By Jeff Trotman
Linden youth are being taught to prepare themselves for leadership roles by first serving the elderly in their community through a volunteer programme spearheaded by the organization, Youth Vision.
Youth Vision, formed in 2002 under the aegis of the first Linden Youth Fest, aims to empower youth through workshops and a programme called ‘Servant Leadership.’ Dexter Copeland, President of Youth Vision said the name encapsulates the concept that before one becomes a leader one
must first be able to serve. In this regard, the young people participating in the programme are mandated to serve the people who would have served them in the past.
“The whole intention is to empower young people economically, socially, and spiritually, starting with community development,” Copeland said. “We are going to different communities and try to improve the homes of the senior citizens, who have served their community,” he said. The group is currently repairing the homes of two senior citizens in Linden – one in the Wismar Housing Scheme and the other at Canvas City. This programme will be held once per year until it is sustainable, then it will be held quarterly.
Copeland is heartened at the support the programme received. It benefited from donations from public and private enterprises such as Ashmin’s in Georgetown, James and Sons, Bernard’s Variety Store, Singh’s Cash and Carry, Bolo’s Variety Store, Everpure Water, A& R, the Regional Democratic Council, the Public Service Ministry and individuals.
Youth Vision representatives journey into communities to identify and screen vulnerable senior citizens and, with the help of community members, select those most in need of assistance. “We ask people from each community to select a home that is in need of assistance in keeping with certain guidelines,” he said.
After a home is selected, representatives discuss the nature of repairs with the residents and photographs are taken of the home. An engineer from the Region then assesses the extent of work to be done and prepares the scope of work. Material donations are then requested and the photographs used to indicate to prospective donors the extent of the work that will be done. According to Copeland, monetary donations are kept to a minimum as a proper accounting system has not yet been set up.
Youth Fest 2013
This year’s programme of activities for Youth Fest included a single day conference at the LEN Building which attracted 100 students. “We had three sessions in workshop format from 8.30am to 4pm,” Copeland said. “A representative from Republic Bank did financial empowerment.
We had over 60 young people opening bank accounts right there and then. Public Service Minister Dr Jennifer Westford challenged the young people to start saving. She started them off by giving each person $1,000 to open a bank account on the spot and the group intends to make checks with the recipients to ensure that they continue banking.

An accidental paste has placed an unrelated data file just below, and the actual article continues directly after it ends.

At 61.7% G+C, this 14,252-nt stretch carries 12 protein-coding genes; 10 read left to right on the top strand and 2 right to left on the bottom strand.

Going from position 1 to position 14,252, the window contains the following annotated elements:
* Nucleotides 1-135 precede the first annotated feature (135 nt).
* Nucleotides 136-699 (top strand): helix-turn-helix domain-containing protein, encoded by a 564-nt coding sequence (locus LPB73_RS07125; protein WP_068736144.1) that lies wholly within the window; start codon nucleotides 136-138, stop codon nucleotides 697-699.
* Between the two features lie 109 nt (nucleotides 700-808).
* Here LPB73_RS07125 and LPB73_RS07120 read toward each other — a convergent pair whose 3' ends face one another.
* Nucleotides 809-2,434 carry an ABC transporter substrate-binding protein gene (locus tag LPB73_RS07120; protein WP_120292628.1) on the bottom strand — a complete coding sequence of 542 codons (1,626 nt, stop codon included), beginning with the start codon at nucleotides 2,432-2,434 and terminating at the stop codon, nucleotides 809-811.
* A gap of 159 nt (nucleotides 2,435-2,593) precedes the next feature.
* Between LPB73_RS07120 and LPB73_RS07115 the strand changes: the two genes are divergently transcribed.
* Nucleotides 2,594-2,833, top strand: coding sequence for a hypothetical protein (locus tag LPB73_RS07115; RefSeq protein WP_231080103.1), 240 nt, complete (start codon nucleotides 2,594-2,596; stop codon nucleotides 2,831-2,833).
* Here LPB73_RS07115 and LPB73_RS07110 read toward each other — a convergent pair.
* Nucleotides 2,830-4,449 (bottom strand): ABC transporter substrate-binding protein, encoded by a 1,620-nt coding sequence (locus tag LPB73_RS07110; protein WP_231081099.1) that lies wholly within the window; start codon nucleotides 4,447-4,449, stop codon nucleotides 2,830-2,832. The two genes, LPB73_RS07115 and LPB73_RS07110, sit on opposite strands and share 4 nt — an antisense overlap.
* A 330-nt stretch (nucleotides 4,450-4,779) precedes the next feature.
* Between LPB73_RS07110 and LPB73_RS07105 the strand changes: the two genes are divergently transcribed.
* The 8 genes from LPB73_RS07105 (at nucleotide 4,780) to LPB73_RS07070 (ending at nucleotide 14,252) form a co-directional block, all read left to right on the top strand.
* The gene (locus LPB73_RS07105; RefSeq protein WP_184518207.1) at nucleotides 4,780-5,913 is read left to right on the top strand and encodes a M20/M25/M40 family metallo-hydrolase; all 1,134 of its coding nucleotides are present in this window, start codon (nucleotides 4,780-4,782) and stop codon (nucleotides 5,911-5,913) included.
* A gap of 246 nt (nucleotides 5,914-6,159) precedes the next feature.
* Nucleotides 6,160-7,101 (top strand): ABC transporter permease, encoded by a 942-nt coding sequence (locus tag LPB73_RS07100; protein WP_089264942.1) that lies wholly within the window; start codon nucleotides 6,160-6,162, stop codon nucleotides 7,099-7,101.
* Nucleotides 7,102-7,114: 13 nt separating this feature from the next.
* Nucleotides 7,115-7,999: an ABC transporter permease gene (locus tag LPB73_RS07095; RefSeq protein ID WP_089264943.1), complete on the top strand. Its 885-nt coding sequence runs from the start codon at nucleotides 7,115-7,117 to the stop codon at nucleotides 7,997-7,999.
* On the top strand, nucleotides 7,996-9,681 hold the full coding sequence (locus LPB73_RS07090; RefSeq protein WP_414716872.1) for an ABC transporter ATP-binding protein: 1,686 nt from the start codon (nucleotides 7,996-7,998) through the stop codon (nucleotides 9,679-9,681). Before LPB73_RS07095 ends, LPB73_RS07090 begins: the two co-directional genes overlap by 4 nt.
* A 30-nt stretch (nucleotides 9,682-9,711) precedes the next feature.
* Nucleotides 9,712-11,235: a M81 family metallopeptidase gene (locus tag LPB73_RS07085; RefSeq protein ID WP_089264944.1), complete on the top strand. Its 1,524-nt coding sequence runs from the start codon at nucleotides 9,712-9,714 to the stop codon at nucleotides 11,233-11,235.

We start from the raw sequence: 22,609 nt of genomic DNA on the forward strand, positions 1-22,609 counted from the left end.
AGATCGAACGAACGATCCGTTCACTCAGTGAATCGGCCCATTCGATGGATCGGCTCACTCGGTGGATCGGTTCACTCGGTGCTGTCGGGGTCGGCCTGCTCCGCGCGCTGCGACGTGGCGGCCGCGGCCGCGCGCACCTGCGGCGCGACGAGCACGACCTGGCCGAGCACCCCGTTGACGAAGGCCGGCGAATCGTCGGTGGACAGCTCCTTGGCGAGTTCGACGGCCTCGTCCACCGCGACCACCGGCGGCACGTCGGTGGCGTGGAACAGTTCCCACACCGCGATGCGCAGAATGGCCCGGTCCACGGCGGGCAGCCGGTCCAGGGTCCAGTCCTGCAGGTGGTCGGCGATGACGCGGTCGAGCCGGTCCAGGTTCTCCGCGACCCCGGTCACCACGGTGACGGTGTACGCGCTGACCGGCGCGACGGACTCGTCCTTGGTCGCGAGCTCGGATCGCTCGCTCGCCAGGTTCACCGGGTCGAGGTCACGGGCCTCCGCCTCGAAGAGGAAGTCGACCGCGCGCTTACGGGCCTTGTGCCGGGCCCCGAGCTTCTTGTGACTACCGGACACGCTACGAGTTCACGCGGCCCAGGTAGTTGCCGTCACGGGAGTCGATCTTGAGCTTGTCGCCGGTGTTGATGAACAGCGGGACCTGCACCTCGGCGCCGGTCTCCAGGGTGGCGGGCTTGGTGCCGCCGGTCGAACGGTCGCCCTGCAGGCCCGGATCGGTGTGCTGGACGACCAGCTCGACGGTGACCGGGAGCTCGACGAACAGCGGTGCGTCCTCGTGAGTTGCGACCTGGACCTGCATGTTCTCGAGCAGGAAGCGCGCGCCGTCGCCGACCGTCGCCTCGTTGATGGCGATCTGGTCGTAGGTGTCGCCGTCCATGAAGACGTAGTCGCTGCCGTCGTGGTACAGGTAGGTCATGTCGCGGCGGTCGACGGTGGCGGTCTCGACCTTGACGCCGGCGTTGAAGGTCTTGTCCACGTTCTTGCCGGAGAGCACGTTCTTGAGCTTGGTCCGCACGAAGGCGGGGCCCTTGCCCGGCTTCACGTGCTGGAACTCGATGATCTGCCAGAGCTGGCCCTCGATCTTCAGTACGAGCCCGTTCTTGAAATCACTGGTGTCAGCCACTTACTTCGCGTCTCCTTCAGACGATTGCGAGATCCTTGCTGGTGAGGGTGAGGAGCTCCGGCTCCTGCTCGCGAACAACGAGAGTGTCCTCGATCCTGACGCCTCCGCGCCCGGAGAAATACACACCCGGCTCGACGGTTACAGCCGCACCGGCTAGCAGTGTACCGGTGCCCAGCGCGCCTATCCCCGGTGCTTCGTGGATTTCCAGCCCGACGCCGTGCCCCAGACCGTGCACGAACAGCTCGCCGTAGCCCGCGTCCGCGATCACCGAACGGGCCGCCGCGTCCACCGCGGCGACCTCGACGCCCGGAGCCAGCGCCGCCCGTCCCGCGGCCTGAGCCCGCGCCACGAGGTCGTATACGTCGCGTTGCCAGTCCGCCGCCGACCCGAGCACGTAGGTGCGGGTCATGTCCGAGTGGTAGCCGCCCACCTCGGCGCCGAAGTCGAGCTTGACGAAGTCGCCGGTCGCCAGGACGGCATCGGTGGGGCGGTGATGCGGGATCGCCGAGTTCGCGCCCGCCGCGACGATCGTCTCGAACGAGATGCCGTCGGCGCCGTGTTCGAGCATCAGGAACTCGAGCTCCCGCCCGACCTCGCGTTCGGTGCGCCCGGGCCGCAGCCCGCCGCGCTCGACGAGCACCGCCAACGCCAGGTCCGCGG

“We had brother Eric Phillips, who is always there, supporting this youth organization. He facilitated a workshop on servant leadership, teaching the young people why it is important to serve and why it is important to stay in school and educate themselves. He also dealt with community development and spiritual development,” Copeland said.
“We also had Ms Thompson, a young, vibrant lawyer from Linden, talking about the Sexual Offences Act of 2010 in which she captured, among other things, the age of consent… and highlighted some of the protective rights that a lot of people are not aware that they have in terms of molestation and rape. For instance, if [a person believed that he or she had been raped during childhood, he/she can seek justice as an adult].”
Copeland believes that the home improvement exercise was beneficial to the youth who participated as it taught them the value of hard work. “They understand the pain of serving. They understand the pleasure of serving because after working on the home in the Wismar Housing Scheme on Saturday, some of them cried out that their shoulders were hurting them and I was able to point out that is what your parents went through; they had to serve you and were crying many times inside…. So, now they have a better understanding of the sacrifices that their parents have had to make for their benefit.
In keeping with the three major facets of Youth Vision (youth empowerment, community improvement and an economic focus) Copeland noted that Youth Vision, in collaboration with the Public Service Minister has set up an office in the LEN Building where young people can go for assistance, guidance and counselling. He further revealed that Youth Vision will be setting up a database of youth in Linden, documenting their academic qualifications, skill competency and career aspiration to act as an employment bureau on their behalf.
An outreach activity was also held where representatives invited other youth groups in nearby communities to join the organisation. The three-day programme ended with a cocktail reception on August 24 at Club Whiskers.